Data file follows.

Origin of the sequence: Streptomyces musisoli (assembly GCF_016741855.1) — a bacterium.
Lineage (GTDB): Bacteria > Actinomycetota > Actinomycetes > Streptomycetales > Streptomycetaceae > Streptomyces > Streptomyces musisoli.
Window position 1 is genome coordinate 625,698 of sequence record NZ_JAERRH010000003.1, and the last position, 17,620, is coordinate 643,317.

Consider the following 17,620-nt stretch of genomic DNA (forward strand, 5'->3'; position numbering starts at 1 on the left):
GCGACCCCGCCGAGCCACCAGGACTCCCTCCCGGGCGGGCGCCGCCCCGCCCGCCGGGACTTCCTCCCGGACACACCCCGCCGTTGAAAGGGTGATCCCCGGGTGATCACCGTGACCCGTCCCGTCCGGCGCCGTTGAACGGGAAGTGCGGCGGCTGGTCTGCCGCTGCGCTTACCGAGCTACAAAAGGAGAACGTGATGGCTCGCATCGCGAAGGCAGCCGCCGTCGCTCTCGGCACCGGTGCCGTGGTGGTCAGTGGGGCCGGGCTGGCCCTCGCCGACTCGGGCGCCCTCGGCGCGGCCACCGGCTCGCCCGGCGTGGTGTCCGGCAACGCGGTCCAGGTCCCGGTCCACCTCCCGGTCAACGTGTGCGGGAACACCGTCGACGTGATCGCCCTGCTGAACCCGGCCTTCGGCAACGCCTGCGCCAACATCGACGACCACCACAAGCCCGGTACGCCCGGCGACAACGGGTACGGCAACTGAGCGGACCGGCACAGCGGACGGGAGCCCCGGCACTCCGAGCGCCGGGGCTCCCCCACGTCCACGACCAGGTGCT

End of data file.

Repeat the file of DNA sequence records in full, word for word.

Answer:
Origin of the sequence: Streptomyces musisoli (assembly GCF_016741855.1) — a bacterium.
Lineage (GTDB): Bacteria > Actinomycetota > Actinomycetes > Streptomycetales > Streptomycetaceae > Streptomyces > Streptomyces musisoli.
Window position 1 is genome coordinate 625,698 of sequence record NZ_JAERRH010000003.1, and the last position, 17,620, is coordinate 643,317.

Consider the following 17,620-nt stretch of genomic DNA (forward strand, 5'->3'; position numbering starts at 1 on the left):
GCGACCCCGCCGAGCCACCAGGACTCCCTCCCGGGCGGGCGCCGCCCCGCCCGCCGGGACTTCCTCCCGGACACACCCCGCCGTTGAAAGGGTGATCCCCGGGTGATCACCGTGACCCGTCCCGTCCGGCGCCGTTGAACGGGAAGTGCGGCGGCTGGTCTGCCGCTGCGCTTACCGAGCTACAAAAGGAGAACGTGATGGCTCGCATCGCGAAGGCAGCCGCCGTCGCTCTCGGCACCGGTGCCGTGGTGGTCAGTGGGGCCGGGCTGGCCCTCGCCGACTCGGGCGCCCTCGGCGCGGCCACCGGCTCGCCCGGCGTGGTGTCCGGCAACGCGGTCCAGGTCCCGGTCCACCTCCCGGTCAACGTGTGCGGGAACACCGTCGACGTGATCGCCCTGCTGAACCCGGCCTTCGGCAACGCCTGCGCCAACATCGACGACCACCACAAGCCCGGTACGCCCGGCGACAACGGGTACGGCAACTGAGCGGACCGGCACAGCGGACGGGAGCCCCGGCACTCCGAGCGCCGGGGCTCCCCCACGTCCACGACCAGGTGCT